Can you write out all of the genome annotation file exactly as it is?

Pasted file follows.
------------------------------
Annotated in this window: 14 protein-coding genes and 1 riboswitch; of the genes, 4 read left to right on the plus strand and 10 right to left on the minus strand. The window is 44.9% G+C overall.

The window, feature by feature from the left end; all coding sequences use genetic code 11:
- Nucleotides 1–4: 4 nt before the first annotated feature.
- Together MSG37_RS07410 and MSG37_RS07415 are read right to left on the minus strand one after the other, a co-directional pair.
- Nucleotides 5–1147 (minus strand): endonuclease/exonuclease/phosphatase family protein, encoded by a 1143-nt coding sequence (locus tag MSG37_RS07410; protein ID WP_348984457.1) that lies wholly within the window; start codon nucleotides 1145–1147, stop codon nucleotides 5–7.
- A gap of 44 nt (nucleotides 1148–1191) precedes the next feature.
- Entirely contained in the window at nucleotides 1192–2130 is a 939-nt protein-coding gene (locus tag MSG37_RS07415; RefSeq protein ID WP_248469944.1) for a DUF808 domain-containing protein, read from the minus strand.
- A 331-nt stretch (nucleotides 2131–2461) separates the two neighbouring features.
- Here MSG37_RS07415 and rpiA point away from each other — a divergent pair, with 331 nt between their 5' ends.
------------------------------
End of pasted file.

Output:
Annotated in this window: 14 protein-coding genes and 1 riboswitch; of the genes, 4 read left to right on the plus strand and 10 right to left on the minus strand. The window is 44.9% G+C overall.

The window, feature by feature from the left end; all coding sequences use genetic code 11:
- Nucleotides 1–4: 4 nt before the first annotated feature.
- Together MSG37_RS07410 and MSG37_RS07415 are read right to left on the minus strand one after the other, a co-directional pair.
- Nucleotides 5–1147 (minus strand): endonuclease/exonuclease/phosphatase family protein, encoded by a 1143-nt coding sequence (locus tag MSG37_RS07410; protein ID WP_348984457.1) that lies wholly within the window; start codon nucleotides 1145–1147, stop codon nucleotides 5–7.
- A gap of 44 nt (nucleotides 1148–1191) precedes the next feature.
- Entirely contained in the window at nucleotides 1192–2130 is a 939-nt protein-coding gene (locus tag MSG37_RS07415; RefSeq protein ID WP_248469944.1) for a DUF808 domain-containing protein, read from the minus strand.
- A 331-nt stretch (nucleotides 2131–2461) separates the two neighbouring features.
- Here MSG37_RS07415 and rpiA point away from each other — a divergent pair, with 331 nt between their 5' ends.